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Bill Proposed to Make Employer-Paid Education Aid Tax Break Permanent

Under Section 127 of the Internal Revenue Code, employers can reimburse employees for up to $5,250 in annual undergraduate and graduate costs without the reimbursement being included in employees' taxable income.

March 6, 2012
Related Topics: Finance/Taxes, HR Services and Administration, Labor Trends, Employee Relations, Educational Assistance, HR & Business Administration, Benefits, Latest News
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The tax-favored status of employer-paid educational assistance benefits would be made permanent under bipartisan legislation introduced in the House of Representatives on March 5.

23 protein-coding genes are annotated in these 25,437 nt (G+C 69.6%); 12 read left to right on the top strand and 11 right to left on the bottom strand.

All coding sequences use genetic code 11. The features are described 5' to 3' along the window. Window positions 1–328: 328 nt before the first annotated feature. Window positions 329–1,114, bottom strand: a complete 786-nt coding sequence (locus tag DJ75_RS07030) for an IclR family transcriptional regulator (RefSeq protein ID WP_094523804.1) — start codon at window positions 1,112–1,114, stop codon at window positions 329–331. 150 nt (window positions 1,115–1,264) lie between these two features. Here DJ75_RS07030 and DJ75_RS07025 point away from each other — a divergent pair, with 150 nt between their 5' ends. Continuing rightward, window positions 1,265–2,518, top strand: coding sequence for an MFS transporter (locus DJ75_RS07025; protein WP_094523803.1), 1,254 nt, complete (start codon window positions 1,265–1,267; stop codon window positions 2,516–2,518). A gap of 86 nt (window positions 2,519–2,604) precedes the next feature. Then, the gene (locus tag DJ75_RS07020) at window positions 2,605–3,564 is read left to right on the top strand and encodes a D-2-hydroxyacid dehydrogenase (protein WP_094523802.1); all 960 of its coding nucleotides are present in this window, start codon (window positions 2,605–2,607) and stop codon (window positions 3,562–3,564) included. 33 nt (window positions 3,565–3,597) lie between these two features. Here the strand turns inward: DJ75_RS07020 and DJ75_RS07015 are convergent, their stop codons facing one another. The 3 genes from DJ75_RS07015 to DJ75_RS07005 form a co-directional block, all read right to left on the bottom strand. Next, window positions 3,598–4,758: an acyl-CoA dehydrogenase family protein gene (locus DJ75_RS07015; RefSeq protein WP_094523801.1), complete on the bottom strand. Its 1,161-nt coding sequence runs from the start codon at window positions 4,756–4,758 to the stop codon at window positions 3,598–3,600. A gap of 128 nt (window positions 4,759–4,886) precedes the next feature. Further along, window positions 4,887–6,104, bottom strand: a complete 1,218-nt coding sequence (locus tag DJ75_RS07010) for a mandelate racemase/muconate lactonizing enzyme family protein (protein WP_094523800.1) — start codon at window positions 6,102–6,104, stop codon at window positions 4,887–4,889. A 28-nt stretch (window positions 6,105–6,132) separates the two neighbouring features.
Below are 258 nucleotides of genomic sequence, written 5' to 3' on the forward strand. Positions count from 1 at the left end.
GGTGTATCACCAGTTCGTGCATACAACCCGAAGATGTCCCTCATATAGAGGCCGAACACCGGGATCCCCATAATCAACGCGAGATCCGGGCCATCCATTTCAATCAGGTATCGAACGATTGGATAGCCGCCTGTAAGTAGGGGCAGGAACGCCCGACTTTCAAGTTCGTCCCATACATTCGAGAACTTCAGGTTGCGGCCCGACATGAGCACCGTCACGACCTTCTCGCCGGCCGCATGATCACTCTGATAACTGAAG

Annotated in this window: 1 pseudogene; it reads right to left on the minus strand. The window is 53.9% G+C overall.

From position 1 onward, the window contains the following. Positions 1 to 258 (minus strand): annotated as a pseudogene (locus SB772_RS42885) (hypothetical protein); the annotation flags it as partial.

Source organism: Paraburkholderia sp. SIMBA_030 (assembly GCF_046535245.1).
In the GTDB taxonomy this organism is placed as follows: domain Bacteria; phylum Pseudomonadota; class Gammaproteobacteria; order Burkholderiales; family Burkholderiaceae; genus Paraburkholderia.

Under Section 127 of the Internal Revenue Code, employers can reimburse employees for up to $5,250 in annual undergraduate and graduate costs without the reimbursement being included in employees' taxable income.

That tax break, though, is set to expire on Dec. 31, 2012. The bill, H.R. 4137, introduced by Reps. Sam Johnson, R-Texas, and Richard Neal, D-Massachusetts, would make the tax break permanent.

"It's time to make education assistance a permanent benefit that workers and employers can count on," Kathleen Coulombe, senior associate in government affairs at the Society of Human Resources Management in Alexandria, Virginia, said in a statement.

Jerry Geisel writes for Business Insurance, a sister publication of Workforce Management. To comment, email editors@workforce.com.

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